A system determines a first rank associated with a document and determines a second rank associated with the document, where the second rank is different from the first rank. The system also changes, during a transition period that occurs during a transition from the first rank to the second rank, a transition rank associated with the document based on a rank transition function that varies the transition rank over time without any change in ranking factors associated with the document.

Further:

During the transition from the old rank to the target rank, the transition rank might cause:

  • a time-based delay response,
  • a negative response
  • a random response, and/or
  • an unexpected response

So, Google may shift the rankings of your site, in what appears to be a random manner, before Google settles on a target rank.

Let’s say that you’re building links to a site, and the site moves up in the rankings. You would assume that the link building has had a positive effect. Not so if the patent code is active, as your site may have already been flagged.

Google then toys with you for a while before sending your site plummeting to the target rank. This makes it harder to determine cause and effect.

Just because a patent exists doesn’t mean Google is using it, of course. This may be just be another weapon in the war-of-FUD, but it sounds plausible and it’s something to keep in mind, especially if you’re seeing this type of movement.

The Search Engine As Black Box

In ancient times (1990s), SEO thrived because search engines were stupid black boxes. If you added some keywords here, added a few links there, the black box would respond in a somewhat predictable, prescribed, fashion. Your rankings would rise if you guessed what the black box liked to “see”, and you plummeted if you did too much of what the black box liked to see!

Ah, the good old days.

These days, the black box isn’t quite so stupid. It’s certainly a lot more cryptic. What hasn’t changed, however, is the battle line drawn between webmasters and search engines as they compete for search visitor attention.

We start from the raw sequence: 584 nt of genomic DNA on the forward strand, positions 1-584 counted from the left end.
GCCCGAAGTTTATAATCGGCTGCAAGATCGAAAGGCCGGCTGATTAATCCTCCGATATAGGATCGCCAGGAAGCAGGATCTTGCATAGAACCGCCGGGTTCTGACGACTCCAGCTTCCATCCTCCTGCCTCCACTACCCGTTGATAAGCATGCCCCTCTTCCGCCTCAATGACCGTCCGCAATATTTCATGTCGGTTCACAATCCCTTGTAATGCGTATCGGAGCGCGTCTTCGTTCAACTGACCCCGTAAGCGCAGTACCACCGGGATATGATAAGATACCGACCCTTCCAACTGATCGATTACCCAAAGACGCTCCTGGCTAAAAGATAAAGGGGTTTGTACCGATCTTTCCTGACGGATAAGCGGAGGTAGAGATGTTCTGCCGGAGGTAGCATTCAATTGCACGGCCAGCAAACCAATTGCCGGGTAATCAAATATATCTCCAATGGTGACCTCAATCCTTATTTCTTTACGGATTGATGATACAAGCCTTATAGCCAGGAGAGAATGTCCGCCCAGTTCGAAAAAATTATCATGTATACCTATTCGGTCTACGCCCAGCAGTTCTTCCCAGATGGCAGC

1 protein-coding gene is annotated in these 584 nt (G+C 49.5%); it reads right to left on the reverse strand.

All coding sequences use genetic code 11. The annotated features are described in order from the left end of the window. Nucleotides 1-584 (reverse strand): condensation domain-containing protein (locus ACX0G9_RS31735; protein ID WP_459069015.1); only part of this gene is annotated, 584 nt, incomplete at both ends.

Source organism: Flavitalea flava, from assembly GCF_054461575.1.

If there are any webmasters still under the illusion that Google is the SEOs friend, that must be a very small club, indeed. Google used to maintain a – somewhat unconvincing – line that if you just followed their ambiguous guidelines (read: behaved yourself) then they would reward you. It was you and Google on the good side, and the evil spammers on the other.

Of late, Google appear to have gotten bored of maintaining any pretense, and the battle lines have been informally redrawn. If you’re a webmaster doing anything at all that might be considered an effort to improve rank, then you’re a “spammer”. Google would no doubt argue this has always been the case, even if you had to read between the lines to grasp it. And they’d be right.

Unconvinced?

Look at the language on the patent:

The systems and methods may also observe spammers’ reactions to rank changes caused by the rank transition function to identify documents that are actively being manipulated. This assists in the identification of rank-modifying spammers.

“Manipulated”? “Rank modifying spammers”? So, a spammer is someone who attempts to modify their rank?

I’ve yet to meet a webmaster who didn’t wish to modify their rank.

Google As A Competitor

Google’s business model relies on people clicking ads. In their initial IPO filing, Google identified rank manipulation as a business risk.

We are susceptible to index spammers who could harm the integrity of our web search results. There is an ongoing and increasing effort by “index spammers” to develop ways to manipulate our web search results

It’s a business risk partly because the result sets need to be relevant for people to return to Google. The largely unspoken point is Google wants webmasters to pay to run advertising, not get it for “free”, or hand their search advertising budget to an SEO shop.

Why would Google make life easy for competitors?